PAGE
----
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Elliot Health and Southern NH Health Explore Partnership
 
Published Wednesday, June 21, 2017

Elliot Hospital in Manchester. Photo: Elliot Hospital


Elliot Health System (Elliot) in Manchester and Southern NH Health System (SNHH) in Nashua signed a Letter of Intent to explore combining to form a regional healthcare system. The Letter of Intent proposes the formation of a new nonprofit that would implement an integrated governance system, though Elliot and SNHH would each retain their respective names, identities and local governance structures as independently licensed organizations.

The Letter of Intent requires the parties to work together on an exclusive basis to complete due diligence and negotiate a final, binding combination agreement. Any final agreement would be subject to approval by both the Elliot and SNHH boards of trustees and by various government agencies, including the NH Department of Justice.

“By signing this Letter of Intent, we affirm our shared commitment to strengthening and expanding our charitable missions to provide the very best healthcare possible to the communities we serve, where and how it is needed most," stated Doug Dean, president and CEO of the Elliot, and Mike Rose, president and CEO of SNHH, in a joint statement. "This approach anticipates a solution to address the increasingly complex health care challenges faced by hospitals in New Hampshire and around the country. In a rapidly changing healthcare service environment, our commitment expressed in this Letter of Intent is to develop a highly-coordinated, community-based regional health care network that would enhance access to affordable care while ensuring quality of care delivered throughout southern New Hampshire.”

The Elliot and SNHH Boards of Trustees were each actively engaged in discussions that led to their approval of the Letter of Intent.

“Our boards unanimously supported and authorized the Letter of Intent because we recognize that this proposed combination could strengthen both organizations at a time when economic pressures are challenging patients and their providers,” says Tim Sullivan, chair of the SNHH board of trustees. “In southern New Hampshire, we are facing the fact that we simultaneously have a rapidly growing population of baby-boomers who require easy and affordable access to quality care and a concern that one organization alone may not be able to provide all that is necessary in the future. Our compatible missions and shared values allow us to work together to meet these and other critical needs, including mental health, while ensuring long-term organizational sustainability.”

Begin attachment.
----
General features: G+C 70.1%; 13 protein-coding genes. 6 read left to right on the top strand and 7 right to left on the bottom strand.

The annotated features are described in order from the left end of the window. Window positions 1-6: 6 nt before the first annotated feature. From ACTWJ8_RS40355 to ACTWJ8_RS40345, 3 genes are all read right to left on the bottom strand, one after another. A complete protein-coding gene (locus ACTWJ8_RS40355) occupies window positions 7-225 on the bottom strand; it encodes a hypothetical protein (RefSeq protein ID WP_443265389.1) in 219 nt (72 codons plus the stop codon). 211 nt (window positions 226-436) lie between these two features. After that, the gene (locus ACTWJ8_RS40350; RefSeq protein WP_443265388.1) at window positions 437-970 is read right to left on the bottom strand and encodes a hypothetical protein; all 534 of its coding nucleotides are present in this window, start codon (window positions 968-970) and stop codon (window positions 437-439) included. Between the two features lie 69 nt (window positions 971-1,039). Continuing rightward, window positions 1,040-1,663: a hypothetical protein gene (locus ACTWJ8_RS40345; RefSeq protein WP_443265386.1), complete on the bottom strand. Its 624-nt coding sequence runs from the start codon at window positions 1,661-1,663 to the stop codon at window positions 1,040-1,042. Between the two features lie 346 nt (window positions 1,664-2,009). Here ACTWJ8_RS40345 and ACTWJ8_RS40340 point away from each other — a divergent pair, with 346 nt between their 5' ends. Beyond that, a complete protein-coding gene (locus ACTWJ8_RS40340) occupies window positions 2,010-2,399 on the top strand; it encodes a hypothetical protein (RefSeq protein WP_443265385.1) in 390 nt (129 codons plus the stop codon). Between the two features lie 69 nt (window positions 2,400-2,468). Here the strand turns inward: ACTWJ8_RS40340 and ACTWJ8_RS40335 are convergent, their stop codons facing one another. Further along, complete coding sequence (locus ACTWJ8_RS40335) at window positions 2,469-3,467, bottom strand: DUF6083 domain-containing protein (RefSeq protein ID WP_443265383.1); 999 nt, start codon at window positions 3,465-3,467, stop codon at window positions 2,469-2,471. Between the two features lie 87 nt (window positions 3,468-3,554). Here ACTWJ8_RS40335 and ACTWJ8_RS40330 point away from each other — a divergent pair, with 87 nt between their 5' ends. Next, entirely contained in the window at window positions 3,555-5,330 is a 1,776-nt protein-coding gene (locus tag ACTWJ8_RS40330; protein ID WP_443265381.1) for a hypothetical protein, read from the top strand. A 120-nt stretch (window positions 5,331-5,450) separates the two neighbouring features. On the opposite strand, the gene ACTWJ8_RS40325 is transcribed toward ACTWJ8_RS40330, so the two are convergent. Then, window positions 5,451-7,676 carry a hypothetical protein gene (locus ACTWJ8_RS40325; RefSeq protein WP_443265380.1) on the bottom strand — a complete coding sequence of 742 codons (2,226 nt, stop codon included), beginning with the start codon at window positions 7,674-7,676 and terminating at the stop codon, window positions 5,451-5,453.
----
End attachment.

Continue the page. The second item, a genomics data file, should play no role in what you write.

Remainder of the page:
“Although we serve separate communities, we are close enough geographically to take advantage of many synergies,” says Jim Hood, chair of the Elliot's board of directors. “The Elliot Board is very enthusiastic about this combination because it would allow us to develop programs to meet increasing community needs, share best practices to improve care, acquire, implement and optimize state-of-the-art health information technology, and secure greater access to resources needed to support the charitable and community-focused missions of both systems, all while enhancing the value of healthcare for our citizens in the years to come.”

Elliot and SNHH have created a website to provide public information, documents, plans and details on the proposed combination, including the Letter of Intent announced today. The website will continue to be updated as discussions proceed and will include schedules and information on meetings and open forums for the public to share comments and questions.

While both organizations will now focus on continuing their review of all aspects of the proposed combination and developing a Definitive Agreement, both Dean and Rose point to the public aspects of this process as essential. “Today, we are starting an important conversation with our 6,000 employees and providers, our communities, our civic and legislative leaders and the general public,” says Rose. “I’m proud of our Boards and the efforts of the leadership teams on both sides,” says Dean. “This combination would allow us to grow in the clinical setting while availing ourselves of efficiencies that would not be possible if we remained independent. The beneficiaries of our efforts will be the people who come to us for care, and I could not be more excited to announce a strategy for New Hampshire that is based on mutuality, respect, vision and courage to do what we know creates real solutions for the healthcare challenges facing all of us.”

“Over the coming weeks, we look forward to reaching out to our communities, including state and local officials, to seek input regarding our vision for strengthening the health and well-being of our communities to assure affordability and easy access to comprehensive and high quality health care that has defined each of our organizations for more than 125 years," says Rose.


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